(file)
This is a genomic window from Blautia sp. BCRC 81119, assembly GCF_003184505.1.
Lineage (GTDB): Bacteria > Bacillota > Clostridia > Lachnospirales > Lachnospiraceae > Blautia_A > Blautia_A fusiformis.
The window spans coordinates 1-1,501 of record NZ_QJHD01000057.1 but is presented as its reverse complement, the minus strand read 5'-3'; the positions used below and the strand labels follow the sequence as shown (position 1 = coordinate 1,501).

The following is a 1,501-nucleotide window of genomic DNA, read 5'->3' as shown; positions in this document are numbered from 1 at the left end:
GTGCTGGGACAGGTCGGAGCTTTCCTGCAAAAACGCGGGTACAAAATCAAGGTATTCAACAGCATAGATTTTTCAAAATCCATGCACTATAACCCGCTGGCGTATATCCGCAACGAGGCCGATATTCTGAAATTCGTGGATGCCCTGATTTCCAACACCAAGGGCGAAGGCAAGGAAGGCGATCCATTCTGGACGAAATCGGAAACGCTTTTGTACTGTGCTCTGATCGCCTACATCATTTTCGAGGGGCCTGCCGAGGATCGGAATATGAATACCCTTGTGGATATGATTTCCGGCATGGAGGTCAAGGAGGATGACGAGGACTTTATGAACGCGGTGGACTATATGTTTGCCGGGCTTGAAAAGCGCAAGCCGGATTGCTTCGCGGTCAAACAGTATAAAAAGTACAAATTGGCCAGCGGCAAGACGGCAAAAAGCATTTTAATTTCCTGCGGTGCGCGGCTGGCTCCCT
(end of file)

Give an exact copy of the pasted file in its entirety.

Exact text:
This is a genomic window from Blautia sp. BCRC 81119, assembly GCF_003184505.1.
Lineage (GTDB): Bacteria > Bacillota > Clostridia > Lachnospirales > Lachnospiraceae > Blautia_A > Blautia_A fusiformis.
The window spans coordinates 1-1,501 of record NZ_QJHD01000057.1 but is presented as its reverse complement, the minus strand read 5'-3'; the positions used below and the strand labels follow the sequence as shown (position 1 = coordinate 1,501).

The following is a 1,501-nucleotide window of genomic DNA, read 5'->3' as shown; positions in this document are numbered from 1 at the left end:
GTGCTGGGACAGGTCGGAGCTTTCCTGCAAAAACGCGGGTACAAAATCAAGGTATTCAACAGCATAGATTTTTCAAAATCCATGCACTATAACCCGCTGGCGTATATCCGCAACGAGGCCGATATTCTGAAATTCGTGGATGCCCTGATTTCCAACACCAAGGGCGAAGGCAAGGAAGGCGATCCATTCTGGACGAAATCGGAAACGCTTTTGTACTGTGCTCTGATCGCCTACATCATTTTCGAGGGGCCTGCCGAGGATCGGAATATGAATACCCTTGTGGATATGATTTCCGGCATGGAGGTCAAGGAGGATGACGAGGACTTTATGAACGCGGTGGACTATATGTTTGCCGGGCTTGAAAAGCGCAAGCCGGATTGCTTCGCGGTCAAACAGTATAAAAAGTACAAATTGGCCAGCGGCAAGACGGCAAAAAGCATTTTAATTTCCTGCGGTGCGCGGCTGGCTCCCT